Truman Sailors Prepare For Man Overboard

Story Number: NNS090812-10Release Date: 8/12/2009 6:07:00 AM
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By Mass Communication Specialist Seaman David Finley, USS Harry S. Truman Public Affairs

USS HARRY S. TRUMAN, At Sea (NNS) -- Sailors aboard the aircraft carrier USS Harry S. Truman (CVN 75) regularly participate in man overboard drills to ensure the crew is prepared in case an actual incident occurs while underway.

"The purpose of the man overboard drills are to make sure that all personnel are accounted for and the RHIBs (ridged hull inflatable boats) are manned and ready," said Seaman Kelly O'Donnell.

"Man overboard drills for deck department basically consist of making sure our starboard and port RHIBs get into the water as fast as possible," said Yeoman 3rd Class Joab Giossi.

The drills are essential in preparing the ship for an actual man overboard.

"Safety is definitely paramount on board Truman," said Giossi. "The XO (executive officer) and CO (commanding officer) have definitely pounded that into our heads, and I do not want to lose a shipmate due to a lack of response that we might have."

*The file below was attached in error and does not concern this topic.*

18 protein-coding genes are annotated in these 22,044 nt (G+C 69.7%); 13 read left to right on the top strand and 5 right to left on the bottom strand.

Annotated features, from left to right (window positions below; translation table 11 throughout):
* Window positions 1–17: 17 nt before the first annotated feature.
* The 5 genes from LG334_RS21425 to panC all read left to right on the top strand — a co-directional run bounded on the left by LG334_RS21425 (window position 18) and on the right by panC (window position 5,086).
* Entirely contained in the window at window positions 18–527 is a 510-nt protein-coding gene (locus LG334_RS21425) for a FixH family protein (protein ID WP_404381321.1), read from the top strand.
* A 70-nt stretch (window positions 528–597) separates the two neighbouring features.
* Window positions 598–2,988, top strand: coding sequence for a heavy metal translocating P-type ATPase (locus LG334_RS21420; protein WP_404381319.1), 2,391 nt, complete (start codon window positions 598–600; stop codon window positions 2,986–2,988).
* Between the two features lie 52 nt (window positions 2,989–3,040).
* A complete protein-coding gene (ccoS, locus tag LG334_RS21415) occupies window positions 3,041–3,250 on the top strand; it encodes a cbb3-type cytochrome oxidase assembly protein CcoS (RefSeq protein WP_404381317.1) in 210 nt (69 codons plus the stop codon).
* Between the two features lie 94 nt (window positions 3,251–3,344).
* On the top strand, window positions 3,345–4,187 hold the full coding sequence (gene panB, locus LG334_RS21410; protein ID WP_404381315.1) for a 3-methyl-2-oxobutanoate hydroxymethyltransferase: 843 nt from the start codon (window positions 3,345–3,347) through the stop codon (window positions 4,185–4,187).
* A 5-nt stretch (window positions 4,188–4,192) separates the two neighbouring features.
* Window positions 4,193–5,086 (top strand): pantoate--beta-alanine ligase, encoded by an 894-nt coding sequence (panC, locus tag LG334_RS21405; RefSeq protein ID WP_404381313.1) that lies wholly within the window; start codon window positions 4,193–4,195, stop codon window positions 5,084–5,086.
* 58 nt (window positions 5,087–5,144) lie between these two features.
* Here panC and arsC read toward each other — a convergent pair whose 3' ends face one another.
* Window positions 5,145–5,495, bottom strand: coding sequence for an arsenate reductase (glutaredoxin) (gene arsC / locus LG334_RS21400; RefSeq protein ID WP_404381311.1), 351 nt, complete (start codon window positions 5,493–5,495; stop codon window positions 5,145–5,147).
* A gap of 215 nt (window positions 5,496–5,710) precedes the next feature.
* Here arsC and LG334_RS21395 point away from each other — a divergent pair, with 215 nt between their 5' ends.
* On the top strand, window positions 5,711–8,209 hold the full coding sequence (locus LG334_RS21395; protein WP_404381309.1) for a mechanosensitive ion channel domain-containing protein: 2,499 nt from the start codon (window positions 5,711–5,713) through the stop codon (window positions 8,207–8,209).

There are usually 5-6 Sailors, who are at least second-class swimmers, that go out in the RHIBs, said O'Donnell.

"If we have man overboard called at three in the morning, you're talking about Sailors that are half asleep getting into those boats," said Giossi. "They are expected to do a dangerous job and to perform at a high capacity with little to no sleep."

Every drill is a learning experience for the Sailors aboard Truman.

"With each drill we get faster and faster," said O'Donnell. "The more practice we get, the better we will do in an actual man overboard."

Although deck department plays a large role in man overboard drills, it's the responsibility of the entire ship to muster with divisions in a timely manner to ensure accountability.

"Its not just up to deck department to make sure the man overboard drills are successful," said Giossi. "If the XO comes over the 1MC and tells us that we did a poor job, even if deck department got our muster done in seven minutes, we still feel like we failed."

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